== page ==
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10/10/09 1:30 AM ET

Blackburn cements big-game status

Attacking zone, sinkerballer stymies Yanks in Game 2

NEW YORK -- For Nick Blackburn to be considered the ultimate big-game pitcher, the Twins will have to win the next two playoff games against the Yankees at the Metrodome on Sunday and Monday nights.

Those victories would even the best-of-five American League Division Series at two games apiece and would send Blackburn to the mound in a Game 5 against A.J. Burnett on Wednesday night at Yankee Stadium. In lieu of that comeback taking place, "Big Game" Blackburn once again accounted for himself more than sufficiently in his start in the Twins' 4-3 Game 2 loss on Friday night at Yankee Stadium.

Blackburn worked 5 2/3 innings, giving up just one run on three hits, while striking out three and walking two. He dominated the potent Bombers lineup early, carrying a no-hitter into the fifth, having yielded a one-out walk to Hideki Matsui in the second and nothing more.

Pitching in important games is nothing new to the 27-year-old right-hander. It was Blackburn who limited the White Sox to just a Jim Thome home run over 6 1/3 innings in Chicago's 1-0 victory over Minnesota in the tiebreaker contest played at U.S. Cellular Field to decide the 2008 AL Central crown.

And Blackburn posted a victory over the White Sox on Sept. 21 this season. He then turned in quality starts in the first game of a four-game series at Detroit on Sept. 29 and did the same working on three days' rest against Kansas City at home on Oct. 3. The Twins won both of those starts, with Blackburn being opposed by AL Cy Young Award favorite Zack Greinke in the Royals contest, games Minnesota desperately needed to pull off its amazing comeback and overtake Detroit at the top of the AL Central.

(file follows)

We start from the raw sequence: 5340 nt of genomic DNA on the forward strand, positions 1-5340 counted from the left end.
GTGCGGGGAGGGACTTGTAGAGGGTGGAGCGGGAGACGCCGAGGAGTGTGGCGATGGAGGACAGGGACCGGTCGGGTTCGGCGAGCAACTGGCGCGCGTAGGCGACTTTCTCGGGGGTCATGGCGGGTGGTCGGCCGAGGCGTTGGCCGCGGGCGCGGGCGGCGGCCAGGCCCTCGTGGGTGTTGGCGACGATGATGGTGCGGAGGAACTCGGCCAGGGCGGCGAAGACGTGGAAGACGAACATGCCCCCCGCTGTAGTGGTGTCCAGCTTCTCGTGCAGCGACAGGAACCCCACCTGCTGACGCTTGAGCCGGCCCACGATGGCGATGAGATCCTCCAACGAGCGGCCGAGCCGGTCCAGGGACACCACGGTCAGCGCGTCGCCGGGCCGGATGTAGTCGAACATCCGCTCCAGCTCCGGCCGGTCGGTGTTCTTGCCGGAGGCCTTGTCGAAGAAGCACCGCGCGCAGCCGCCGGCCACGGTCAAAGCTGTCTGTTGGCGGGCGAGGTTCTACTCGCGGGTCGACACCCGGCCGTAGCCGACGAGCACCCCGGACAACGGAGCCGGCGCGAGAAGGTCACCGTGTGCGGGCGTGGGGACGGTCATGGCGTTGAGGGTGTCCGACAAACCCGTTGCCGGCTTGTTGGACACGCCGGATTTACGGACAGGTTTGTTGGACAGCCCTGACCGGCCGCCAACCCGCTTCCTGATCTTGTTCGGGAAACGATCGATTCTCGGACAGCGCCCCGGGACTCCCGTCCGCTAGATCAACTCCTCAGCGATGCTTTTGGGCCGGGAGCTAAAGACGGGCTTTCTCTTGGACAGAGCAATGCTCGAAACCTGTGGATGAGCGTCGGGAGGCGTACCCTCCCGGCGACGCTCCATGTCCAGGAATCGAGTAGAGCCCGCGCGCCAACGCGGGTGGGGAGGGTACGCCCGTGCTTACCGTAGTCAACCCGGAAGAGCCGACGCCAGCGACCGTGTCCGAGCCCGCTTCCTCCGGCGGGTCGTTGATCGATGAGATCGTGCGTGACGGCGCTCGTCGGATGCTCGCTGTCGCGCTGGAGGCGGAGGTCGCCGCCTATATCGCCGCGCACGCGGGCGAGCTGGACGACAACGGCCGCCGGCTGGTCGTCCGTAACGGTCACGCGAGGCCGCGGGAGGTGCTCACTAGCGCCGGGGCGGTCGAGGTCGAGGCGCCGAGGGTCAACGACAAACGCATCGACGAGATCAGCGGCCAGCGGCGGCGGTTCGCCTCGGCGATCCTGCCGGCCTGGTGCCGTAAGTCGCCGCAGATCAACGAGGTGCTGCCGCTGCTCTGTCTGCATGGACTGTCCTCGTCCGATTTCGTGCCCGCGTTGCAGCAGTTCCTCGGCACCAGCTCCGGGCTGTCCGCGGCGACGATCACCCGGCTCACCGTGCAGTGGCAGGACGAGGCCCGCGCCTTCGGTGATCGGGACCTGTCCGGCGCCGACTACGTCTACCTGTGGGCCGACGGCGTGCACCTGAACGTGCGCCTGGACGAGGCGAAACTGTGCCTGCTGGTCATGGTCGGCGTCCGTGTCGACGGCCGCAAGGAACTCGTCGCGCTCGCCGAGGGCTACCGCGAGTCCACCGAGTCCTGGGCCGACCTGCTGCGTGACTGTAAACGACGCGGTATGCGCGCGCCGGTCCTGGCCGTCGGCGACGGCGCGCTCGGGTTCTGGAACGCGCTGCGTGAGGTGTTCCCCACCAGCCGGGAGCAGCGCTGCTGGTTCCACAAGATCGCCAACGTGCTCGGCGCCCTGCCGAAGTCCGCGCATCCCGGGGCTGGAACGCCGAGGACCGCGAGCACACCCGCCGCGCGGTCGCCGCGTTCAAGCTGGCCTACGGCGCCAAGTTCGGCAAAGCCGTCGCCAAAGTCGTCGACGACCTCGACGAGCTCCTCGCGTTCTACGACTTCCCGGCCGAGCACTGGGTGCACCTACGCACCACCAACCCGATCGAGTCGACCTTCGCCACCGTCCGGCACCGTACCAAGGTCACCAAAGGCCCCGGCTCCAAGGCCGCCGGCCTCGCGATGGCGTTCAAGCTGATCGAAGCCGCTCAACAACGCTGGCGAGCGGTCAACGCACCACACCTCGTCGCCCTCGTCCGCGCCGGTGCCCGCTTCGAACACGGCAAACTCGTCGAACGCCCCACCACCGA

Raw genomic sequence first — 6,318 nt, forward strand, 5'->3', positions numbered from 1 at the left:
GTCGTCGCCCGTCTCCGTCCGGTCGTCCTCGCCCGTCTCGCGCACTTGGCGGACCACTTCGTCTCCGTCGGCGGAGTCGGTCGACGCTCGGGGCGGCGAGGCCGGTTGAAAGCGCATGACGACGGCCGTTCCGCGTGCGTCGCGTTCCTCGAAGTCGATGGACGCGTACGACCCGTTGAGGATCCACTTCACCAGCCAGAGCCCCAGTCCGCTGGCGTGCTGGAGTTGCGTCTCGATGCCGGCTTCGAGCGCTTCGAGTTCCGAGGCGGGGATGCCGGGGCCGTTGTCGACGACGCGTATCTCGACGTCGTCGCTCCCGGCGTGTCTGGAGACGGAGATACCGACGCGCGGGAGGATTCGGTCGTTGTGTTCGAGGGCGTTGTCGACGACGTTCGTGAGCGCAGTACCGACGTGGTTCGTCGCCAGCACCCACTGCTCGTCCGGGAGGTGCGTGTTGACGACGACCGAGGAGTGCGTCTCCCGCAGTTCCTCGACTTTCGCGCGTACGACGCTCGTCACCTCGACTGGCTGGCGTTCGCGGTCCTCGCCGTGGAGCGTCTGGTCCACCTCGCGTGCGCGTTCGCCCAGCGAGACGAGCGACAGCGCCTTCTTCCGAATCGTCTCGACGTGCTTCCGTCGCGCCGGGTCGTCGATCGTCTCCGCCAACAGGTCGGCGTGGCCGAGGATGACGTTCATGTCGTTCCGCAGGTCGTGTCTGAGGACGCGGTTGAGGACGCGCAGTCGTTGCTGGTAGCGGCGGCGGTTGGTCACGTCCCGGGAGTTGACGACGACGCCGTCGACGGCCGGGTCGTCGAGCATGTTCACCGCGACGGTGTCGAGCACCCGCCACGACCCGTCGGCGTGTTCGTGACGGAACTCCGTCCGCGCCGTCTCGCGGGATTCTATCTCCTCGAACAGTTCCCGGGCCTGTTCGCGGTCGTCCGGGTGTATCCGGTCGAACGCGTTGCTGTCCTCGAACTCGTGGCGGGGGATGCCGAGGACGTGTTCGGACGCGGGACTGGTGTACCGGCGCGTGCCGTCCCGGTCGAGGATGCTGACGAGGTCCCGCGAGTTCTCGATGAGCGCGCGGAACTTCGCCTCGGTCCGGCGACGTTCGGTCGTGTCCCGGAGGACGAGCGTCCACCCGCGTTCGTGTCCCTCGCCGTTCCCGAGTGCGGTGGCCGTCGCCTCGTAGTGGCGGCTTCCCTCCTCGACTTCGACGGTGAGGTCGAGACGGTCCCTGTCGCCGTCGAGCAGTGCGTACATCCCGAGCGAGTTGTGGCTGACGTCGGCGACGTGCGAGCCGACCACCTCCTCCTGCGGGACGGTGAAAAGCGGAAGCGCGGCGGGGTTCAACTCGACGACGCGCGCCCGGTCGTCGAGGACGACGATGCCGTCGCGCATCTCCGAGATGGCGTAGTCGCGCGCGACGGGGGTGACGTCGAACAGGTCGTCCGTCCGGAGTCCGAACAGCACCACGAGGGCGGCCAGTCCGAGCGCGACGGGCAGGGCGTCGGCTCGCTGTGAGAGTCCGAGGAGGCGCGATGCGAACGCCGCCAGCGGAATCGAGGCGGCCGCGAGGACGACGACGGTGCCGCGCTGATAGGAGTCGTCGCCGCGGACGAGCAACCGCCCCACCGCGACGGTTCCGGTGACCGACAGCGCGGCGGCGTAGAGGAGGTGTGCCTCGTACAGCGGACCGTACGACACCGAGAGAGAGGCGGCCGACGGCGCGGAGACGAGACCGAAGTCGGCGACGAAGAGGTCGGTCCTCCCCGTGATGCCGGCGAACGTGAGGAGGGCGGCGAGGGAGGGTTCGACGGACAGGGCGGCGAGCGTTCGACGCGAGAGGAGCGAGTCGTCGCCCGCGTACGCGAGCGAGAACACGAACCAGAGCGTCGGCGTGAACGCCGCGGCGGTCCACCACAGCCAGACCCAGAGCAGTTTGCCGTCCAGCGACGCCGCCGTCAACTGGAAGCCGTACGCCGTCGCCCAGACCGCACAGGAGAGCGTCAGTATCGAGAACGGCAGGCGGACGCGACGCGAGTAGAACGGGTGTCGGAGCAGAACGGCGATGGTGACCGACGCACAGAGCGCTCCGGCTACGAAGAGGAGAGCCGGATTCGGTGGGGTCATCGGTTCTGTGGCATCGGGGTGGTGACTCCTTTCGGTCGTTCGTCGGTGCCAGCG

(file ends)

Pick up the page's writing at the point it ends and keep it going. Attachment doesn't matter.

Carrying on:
So how has Blackburn transformed himself into Minnesota's most trusted starter, if not its staff ace, in just his second full Major League season? Keeping things normal is the explanation Blackburn provided on Friday.

"The most important thing for me is not putting extra pressure on the game," Blackburn said. "It's still a baseball game, so you have to do your job and stay within your limits. Anything else -- adding that extra pressure -- and it makes it harder to perform."

Division Series
Gm. 1NYY 7, MIN 2WrapVideo
Gm. 2NYY 4, MIN 3 (11)WrapVideo
Gm. 3NYY 4, MIN 1WrapVideo

In Game 2, the sixth inning marked the only jam for Blackburn, eventually leading to the end of his night. With New York trailing, 1-0, Derek Jeter started the Yankees' brief rally with a one-out double to right-center and Johnny Damon walked. Mark Teixeira made the frame's second out on a routine fly ball to left field, after missing a three-run home run down the right-field line on a shot that was only a few feet foul.

To illustrate Blackburn's composure, he explained after the game how he was trying to get the ball inside on Teixeira and that long foul ball was the desired result.

"That's what we wanted to do with it," Blackburn said. "I was fine to see that happen."

Alex Rodriguez followed with a ground single between third baseman Brendan Harris and shortstop Orlando Cabrera, scoring Jeter with the tying run. It was Blackburn's one big mistake in an otherwise routine big-game performance.

"He threw a phenomenal game," said Harris. "He attacked the strike zone and had a lot of movement on his sinker."

But after the game, Blackburn had what he didn't do on his mind.

"If I get that ball two inches out on Rodriguez, closer to the outside corner, he beats that ball to the shortstop," Blackburn said. "But I left it over the plate, and he did the only thing he could, which was pull it into left field. If I could get that on the corner more, he's out."

Scott Merkin is a reporter for MLB.com. This story was not subject to the approval of Major League Baseball or its clubs.